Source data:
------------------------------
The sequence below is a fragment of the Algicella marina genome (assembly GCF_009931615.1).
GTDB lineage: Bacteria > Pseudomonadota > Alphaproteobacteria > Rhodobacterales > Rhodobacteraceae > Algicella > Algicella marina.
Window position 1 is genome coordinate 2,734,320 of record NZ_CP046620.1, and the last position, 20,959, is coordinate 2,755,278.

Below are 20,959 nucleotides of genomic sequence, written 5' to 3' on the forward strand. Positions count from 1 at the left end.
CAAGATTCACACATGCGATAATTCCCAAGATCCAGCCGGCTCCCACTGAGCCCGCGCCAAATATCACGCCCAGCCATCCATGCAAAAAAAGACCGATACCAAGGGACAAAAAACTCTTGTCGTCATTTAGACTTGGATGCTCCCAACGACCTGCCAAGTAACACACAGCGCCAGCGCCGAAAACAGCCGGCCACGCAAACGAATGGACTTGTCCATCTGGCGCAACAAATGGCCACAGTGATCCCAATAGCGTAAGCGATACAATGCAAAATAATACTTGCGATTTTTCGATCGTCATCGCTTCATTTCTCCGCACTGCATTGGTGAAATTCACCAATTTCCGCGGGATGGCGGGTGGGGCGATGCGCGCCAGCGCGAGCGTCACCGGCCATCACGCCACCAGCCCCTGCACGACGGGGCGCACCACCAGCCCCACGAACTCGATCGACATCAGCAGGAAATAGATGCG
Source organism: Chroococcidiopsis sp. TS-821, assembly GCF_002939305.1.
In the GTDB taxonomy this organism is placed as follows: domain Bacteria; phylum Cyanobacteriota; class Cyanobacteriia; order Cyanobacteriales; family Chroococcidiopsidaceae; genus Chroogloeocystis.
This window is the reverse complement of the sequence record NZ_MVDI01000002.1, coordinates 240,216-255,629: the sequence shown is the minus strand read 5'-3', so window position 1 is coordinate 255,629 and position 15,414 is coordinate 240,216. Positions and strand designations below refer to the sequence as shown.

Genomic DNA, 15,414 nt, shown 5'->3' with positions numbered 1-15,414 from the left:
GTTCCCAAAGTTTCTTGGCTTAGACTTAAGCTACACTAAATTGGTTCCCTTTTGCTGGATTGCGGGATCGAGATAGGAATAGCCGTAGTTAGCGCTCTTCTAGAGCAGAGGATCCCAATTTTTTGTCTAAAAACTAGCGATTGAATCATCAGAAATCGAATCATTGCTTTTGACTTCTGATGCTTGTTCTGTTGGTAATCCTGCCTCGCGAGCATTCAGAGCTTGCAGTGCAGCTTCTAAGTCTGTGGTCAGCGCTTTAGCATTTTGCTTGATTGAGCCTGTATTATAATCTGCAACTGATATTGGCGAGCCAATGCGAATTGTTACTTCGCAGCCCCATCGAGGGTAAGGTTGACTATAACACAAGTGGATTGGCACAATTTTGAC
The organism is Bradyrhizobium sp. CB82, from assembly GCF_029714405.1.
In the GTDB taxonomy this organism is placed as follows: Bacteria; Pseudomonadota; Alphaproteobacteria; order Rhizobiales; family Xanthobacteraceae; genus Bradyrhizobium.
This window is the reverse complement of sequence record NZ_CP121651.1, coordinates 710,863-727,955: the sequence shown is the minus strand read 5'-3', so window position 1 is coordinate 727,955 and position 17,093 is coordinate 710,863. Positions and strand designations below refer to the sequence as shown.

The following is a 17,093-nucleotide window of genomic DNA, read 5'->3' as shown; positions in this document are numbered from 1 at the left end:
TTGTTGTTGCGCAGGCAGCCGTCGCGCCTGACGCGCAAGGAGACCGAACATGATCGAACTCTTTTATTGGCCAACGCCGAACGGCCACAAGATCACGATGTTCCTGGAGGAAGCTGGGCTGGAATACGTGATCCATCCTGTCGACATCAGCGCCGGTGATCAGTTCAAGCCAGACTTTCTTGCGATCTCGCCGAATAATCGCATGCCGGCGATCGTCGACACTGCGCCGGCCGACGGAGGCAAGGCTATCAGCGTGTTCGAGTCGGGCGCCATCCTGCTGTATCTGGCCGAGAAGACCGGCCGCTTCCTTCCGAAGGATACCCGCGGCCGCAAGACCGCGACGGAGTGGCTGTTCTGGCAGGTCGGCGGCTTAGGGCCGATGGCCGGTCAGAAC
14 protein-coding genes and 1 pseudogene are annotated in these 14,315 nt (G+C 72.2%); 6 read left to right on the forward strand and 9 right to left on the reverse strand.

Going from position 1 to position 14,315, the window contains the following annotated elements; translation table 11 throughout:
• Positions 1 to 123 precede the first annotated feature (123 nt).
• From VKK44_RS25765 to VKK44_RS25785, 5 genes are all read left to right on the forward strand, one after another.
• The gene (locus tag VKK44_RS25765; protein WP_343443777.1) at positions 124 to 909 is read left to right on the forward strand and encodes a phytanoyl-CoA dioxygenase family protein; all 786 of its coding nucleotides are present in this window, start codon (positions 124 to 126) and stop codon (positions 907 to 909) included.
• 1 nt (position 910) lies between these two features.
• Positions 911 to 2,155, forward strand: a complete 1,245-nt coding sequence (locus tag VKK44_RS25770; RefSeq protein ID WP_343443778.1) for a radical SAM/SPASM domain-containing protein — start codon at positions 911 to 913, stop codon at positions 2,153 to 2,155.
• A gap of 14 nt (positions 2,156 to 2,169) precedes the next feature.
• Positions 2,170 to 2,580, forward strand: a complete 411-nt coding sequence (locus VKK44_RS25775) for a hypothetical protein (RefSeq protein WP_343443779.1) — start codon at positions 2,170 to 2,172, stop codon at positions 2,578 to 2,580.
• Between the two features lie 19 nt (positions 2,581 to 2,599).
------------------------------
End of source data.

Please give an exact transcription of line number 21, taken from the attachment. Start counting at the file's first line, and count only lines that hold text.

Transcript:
• 1 nt (position 910) lies between these two features.